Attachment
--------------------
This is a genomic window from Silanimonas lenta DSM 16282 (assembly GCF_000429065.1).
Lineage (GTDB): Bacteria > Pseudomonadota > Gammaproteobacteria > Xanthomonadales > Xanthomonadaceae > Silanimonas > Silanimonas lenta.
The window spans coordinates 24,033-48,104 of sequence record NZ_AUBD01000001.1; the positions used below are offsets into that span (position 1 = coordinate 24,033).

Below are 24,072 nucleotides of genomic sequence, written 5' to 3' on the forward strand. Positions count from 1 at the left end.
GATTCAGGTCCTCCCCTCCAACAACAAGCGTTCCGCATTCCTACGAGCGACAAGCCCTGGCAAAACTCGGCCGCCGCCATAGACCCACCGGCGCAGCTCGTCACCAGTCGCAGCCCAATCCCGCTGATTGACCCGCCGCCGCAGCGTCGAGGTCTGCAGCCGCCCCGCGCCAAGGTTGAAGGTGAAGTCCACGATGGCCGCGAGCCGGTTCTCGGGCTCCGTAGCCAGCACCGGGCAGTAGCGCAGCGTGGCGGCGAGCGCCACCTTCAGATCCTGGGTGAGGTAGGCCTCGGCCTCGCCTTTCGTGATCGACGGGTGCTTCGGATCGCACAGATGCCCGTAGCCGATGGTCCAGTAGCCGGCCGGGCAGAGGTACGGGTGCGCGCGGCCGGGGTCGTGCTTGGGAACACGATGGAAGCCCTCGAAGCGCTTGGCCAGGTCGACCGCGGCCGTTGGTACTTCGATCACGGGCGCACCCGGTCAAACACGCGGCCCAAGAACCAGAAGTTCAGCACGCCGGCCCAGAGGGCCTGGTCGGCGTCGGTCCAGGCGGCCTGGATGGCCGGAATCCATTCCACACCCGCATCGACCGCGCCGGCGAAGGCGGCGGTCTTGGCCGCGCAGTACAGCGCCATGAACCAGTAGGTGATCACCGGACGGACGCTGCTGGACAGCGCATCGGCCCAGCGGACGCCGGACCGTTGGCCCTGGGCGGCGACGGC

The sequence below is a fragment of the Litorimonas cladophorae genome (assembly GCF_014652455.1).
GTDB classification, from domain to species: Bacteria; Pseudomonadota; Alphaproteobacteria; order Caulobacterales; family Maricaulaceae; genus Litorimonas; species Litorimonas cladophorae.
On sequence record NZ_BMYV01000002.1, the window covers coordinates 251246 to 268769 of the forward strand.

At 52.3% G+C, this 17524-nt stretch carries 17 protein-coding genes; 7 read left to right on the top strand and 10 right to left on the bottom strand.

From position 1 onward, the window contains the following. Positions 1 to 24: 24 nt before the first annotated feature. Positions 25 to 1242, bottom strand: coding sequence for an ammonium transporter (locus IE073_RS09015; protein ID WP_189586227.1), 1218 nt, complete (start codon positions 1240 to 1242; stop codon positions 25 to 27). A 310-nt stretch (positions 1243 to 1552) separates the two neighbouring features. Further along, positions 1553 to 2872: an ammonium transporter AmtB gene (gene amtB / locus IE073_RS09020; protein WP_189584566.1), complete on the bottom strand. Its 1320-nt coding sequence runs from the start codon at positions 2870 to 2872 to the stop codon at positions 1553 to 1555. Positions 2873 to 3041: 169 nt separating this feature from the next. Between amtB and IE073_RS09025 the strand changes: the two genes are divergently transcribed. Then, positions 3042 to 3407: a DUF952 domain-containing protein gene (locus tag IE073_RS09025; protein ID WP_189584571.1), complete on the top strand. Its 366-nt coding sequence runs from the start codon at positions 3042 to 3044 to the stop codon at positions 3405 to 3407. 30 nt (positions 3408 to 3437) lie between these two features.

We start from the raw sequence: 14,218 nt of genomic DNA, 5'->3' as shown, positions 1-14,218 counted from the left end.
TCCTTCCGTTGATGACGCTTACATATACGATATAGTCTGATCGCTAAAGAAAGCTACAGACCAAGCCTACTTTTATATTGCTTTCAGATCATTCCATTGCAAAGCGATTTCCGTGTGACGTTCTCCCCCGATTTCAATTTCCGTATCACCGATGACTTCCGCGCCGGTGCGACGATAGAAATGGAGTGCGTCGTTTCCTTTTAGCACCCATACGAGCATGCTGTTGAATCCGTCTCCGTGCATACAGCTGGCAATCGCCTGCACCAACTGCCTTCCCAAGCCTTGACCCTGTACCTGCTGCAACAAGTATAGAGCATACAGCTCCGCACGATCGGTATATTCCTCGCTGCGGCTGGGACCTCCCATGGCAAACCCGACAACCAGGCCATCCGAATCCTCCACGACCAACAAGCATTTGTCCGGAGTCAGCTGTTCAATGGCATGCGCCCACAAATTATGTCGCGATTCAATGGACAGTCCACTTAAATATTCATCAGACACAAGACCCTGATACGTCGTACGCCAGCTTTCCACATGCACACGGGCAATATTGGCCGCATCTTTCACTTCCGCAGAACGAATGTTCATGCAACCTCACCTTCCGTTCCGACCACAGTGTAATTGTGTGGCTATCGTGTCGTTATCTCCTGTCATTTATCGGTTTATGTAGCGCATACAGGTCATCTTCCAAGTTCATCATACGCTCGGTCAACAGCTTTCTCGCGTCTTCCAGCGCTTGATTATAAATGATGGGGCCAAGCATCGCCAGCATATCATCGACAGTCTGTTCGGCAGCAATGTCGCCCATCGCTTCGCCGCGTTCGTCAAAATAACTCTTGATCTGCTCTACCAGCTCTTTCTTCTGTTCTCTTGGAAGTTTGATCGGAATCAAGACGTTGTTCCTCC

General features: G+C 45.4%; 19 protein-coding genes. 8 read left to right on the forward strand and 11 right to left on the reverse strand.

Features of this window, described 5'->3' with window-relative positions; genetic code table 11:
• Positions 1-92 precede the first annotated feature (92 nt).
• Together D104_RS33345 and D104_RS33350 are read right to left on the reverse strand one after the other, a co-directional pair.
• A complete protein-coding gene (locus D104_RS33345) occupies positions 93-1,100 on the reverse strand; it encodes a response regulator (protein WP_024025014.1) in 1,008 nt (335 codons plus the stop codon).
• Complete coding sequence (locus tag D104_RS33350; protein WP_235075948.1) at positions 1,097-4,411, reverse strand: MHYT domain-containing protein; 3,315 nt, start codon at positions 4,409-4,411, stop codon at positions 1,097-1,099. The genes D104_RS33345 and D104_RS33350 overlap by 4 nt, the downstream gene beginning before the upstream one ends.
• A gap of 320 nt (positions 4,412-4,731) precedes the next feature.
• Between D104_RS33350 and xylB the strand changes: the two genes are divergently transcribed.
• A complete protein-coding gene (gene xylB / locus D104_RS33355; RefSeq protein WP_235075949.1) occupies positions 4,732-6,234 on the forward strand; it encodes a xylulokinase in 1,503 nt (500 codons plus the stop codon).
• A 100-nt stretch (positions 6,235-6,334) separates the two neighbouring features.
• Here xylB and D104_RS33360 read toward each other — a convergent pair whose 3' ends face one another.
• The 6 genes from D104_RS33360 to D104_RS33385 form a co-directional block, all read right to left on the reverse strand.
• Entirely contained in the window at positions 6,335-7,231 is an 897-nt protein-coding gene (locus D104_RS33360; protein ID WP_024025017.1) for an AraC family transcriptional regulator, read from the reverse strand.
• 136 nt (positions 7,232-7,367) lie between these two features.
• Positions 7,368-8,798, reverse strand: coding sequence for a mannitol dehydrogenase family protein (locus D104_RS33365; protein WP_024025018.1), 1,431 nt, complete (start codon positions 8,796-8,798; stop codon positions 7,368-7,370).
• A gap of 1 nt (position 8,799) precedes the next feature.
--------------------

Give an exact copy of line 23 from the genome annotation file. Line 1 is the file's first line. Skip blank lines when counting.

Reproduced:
• Here xylB and D104_RS33360 read toward each other — a convergent pair whose 3' ends face one another.